The YouTube TEDxOilSpill playlist.

Posted by Kurt | Permalink

09.23.2011 10:18

Kongsberg Seismic Streamer in AIS

In the land of no really actual information... I can not tell based on the press release what Kongsberg is actual doing. There is actually a message already in the standards that can cover this... the area notice in IMO Circ 289 (PDF). I don't think we have a code for a seismic streamer, but you could easily add one or use:
13. Caution Area: Survey operations
20. Caution Area: define in Text
I really hate press releases that don't link to any actual technical information!

Innovative new KONGSBERG solution displays Seismic Streamers over AIS
Kongsberg Seatex has developed an AIS solution to address this
challenge. By utilizing AIS technology, the vessel can broadcast its
coordinates in the area where the vessel actually operates, together
with the size and shape of the actual streamer spread. A key element
in this concept is that only AIS standard compliant functions are
utilized so that the vessel and spread will be visible on
AIS-compatible ECDIS displays aboard surrounding vessels.
So what? Are they going to put a bunch of oversized ghost ships on peoples' displays to represent the streamer area? Or a line of small ghost ships around the border? That would be a really really BAD (TM) idea. If you expect to see vessels out the window based on your chart and instead you see nothing because there are streamers in the water, it is an accident waiting to happen.

And does this solution work for sea tows where there is a long cable between the tug and the tow? Those things really scare me with a long line between two separate vessels that is waiting to "clothes line" an unobservant ship.

Posted by Kurt | Permalink

09.22.2011 05:56

Capturing the screen for lecture

I would like to capture the screen inside the Ubuntu Virtual Machine while I am teaching Research Tools. I have Quicktime and iShowU HD, but neither of those seems like a great solution. In the past, I have used x windows dump (xwd) to save Linux X11 screens to a xwd formatted file. I tried to find a nicer option - something like zScreen on windows (which is seriously awesome). But I had no luck finding a good timed screen grab tool for Linux with the time I have, so I checked out the ImageMagick import command. I've never intentionally used it before. I have run into it many times when forgetting to put "#!/usr/bin/env python" at the beginning of python scripts that then try to "import" some module. I would sit there wondering why my script was taking so long only to notice the mouse cursor had switched to a "+".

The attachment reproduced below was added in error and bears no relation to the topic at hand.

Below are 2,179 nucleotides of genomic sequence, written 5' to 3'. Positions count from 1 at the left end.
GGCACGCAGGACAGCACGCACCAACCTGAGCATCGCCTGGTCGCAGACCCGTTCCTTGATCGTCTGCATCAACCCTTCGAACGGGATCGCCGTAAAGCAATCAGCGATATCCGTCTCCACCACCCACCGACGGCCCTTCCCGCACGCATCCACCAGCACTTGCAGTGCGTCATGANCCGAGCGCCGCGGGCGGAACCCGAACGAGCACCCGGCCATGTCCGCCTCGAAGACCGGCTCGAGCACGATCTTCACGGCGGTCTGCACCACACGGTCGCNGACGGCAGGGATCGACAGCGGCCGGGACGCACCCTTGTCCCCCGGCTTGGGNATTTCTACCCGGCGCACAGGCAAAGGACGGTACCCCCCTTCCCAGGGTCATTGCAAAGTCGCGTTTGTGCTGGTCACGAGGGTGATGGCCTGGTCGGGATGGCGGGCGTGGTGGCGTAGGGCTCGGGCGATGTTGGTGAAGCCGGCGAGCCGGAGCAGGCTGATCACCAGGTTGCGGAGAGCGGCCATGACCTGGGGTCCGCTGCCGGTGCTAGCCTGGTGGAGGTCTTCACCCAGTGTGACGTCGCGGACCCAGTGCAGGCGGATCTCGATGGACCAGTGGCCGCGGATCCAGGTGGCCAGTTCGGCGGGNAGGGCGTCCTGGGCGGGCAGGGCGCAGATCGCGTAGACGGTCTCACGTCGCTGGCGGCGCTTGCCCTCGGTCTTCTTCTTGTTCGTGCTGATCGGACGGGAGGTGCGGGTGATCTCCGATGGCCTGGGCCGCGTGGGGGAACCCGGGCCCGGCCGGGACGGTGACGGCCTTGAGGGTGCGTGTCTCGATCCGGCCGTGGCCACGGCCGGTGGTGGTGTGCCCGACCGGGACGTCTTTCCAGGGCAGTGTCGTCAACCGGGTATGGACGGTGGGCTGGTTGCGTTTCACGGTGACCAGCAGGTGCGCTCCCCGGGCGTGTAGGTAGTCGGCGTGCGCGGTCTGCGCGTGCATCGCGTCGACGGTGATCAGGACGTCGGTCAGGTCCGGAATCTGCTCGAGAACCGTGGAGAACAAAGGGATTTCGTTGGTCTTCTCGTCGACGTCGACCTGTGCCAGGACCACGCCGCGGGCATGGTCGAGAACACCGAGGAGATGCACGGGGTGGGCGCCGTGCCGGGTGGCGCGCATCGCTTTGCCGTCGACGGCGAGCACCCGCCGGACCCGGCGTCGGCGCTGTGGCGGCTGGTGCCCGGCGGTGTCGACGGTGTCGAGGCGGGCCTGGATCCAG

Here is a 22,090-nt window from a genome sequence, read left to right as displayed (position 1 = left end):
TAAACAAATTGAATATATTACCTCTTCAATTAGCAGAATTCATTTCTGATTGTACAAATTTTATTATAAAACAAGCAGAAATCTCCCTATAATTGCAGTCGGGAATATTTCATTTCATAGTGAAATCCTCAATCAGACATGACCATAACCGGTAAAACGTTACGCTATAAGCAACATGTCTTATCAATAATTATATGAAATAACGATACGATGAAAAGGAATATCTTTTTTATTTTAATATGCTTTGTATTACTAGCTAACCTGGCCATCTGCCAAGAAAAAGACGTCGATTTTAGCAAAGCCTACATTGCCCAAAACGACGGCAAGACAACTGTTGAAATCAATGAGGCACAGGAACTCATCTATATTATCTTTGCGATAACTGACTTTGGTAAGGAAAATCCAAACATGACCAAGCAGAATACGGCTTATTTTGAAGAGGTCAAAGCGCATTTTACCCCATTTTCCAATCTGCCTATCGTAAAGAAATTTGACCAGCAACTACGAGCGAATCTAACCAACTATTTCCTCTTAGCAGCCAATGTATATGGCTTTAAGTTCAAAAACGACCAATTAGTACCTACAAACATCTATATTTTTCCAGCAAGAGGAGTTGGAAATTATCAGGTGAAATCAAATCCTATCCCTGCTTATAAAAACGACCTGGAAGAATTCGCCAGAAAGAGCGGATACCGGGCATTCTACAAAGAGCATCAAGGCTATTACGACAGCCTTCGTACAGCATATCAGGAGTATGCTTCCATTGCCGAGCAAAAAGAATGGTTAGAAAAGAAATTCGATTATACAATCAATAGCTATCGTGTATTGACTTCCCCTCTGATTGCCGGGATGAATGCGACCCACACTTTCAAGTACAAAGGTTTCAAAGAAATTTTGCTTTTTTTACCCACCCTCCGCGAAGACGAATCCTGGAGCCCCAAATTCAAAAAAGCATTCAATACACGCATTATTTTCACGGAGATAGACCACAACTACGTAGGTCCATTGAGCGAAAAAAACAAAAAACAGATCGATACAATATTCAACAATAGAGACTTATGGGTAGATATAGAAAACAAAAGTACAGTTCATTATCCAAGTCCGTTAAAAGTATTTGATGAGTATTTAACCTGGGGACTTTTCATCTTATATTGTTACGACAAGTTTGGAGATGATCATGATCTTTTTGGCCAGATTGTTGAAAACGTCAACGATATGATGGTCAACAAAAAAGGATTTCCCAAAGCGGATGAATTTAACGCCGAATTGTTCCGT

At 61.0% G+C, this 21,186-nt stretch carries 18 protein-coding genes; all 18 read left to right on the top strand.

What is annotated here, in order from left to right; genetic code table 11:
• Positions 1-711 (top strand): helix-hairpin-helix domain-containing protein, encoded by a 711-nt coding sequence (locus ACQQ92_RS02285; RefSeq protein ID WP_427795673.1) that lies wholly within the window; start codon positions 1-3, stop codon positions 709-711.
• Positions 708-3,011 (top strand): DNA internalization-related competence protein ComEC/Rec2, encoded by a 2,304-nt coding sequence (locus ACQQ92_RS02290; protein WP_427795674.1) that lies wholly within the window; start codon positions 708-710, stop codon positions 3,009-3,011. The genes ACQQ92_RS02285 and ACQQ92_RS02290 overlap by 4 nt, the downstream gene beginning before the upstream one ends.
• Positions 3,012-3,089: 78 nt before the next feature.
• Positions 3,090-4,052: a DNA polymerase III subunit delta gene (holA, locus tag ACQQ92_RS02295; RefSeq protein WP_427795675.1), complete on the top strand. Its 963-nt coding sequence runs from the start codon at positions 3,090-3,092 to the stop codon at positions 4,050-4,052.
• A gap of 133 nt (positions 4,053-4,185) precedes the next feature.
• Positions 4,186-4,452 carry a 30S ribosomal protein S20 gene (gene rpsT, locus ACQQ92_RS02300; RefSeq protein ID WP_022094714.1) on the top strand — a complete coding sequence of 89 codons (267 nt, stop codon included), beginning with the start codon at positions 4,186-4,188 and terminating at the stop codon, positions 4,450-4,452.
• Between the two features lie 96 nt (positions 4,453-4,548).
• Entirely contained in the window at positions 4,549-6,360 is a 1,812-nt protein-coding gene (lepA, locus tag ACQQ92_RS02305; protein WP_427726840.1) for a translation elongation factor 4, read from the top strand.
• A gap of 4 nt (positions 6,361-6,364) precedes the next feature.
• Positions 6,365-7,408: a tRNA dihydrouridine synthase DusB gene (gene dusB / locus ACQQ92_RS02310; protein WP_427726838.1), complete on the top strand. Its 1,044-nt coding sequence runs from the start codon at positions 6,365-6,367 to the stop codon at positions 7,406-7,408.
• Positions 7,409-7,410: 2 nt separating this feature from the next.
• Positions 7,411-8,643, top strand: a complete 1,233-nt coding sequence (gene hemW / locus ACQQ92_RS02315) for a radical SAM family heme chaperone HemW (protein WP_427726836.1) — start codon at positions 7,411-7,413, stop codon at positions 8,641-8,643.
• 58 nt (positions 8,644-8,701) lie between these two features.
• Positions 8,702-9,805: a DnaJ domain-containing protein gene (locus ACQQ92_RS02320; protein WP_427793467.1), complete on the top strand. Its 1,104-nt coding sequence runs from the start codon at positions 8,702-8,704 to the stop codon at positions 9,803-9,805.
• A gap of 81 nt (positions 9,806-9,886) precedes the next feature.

If I give the import command a "-window root" option, it will quickly grab the whole screen, write the file and exit. We shall see how this does during lecture today when running in the Ubuntu virtual machine.
while [ true ]
    echo $(date +%H%M%S).png 
    import -window root $(date +%H%M%S).png 
    sleep 10

Posted by Kurt | Permalink

09.21.2011 07:47

Research Tools Lecture 7 - emacs and org-mode

Posted by Kurt | Permalink

09.19.2011 16:34

Lecture 6 - KeyPassX and Dropbox

Lecture 6 of Research Tools goes through KeyPassX for generating and storing unique passwords for every website, service, and computer that needs a password. We then setup dropbox on the virtual machine to share files between the virtual machine and every other computer that you will use. By using an encrypted file in dropbox, we can safely store our passwords in dropbox, which you should consider not very secure. Lecture notes: 6-keypassx-dropbox.html

Posted by Kurt | Permalink

09.19.2011 14:41


It is exciting that NOAA has finished the first pass at VDatum, but it is a bummer that the source code is not available. I saw a news article implying that the source code was available, but couldn't find anything on the NOAA site. I grabbed the latest zip from http://vdatum.noaa.gov/download/software/ and gave a look to see if I was just missing something.
wget http://vdatum.noaa.gov/download/software/VDatum30b1.zip
unzip VDatum30b1.zip
unzip NGSDatumUtil.jar
du -h gov
 20K    gov/noaa/vdatum/plugin
 28K    gov/noaa/vdatum/prefs
 16K    gov/noaa/vdatum/referencing/igld85
 60K    gov/noaa/vdatum/referencing/stateplane
176K    gov/noaa/vdatum/referencing
 20K    gov/noaa/vdatum/resources
 64K    gov/noaa/vdatum/tidalarea
160K    gov/noaa/vdatum/transgrid/utils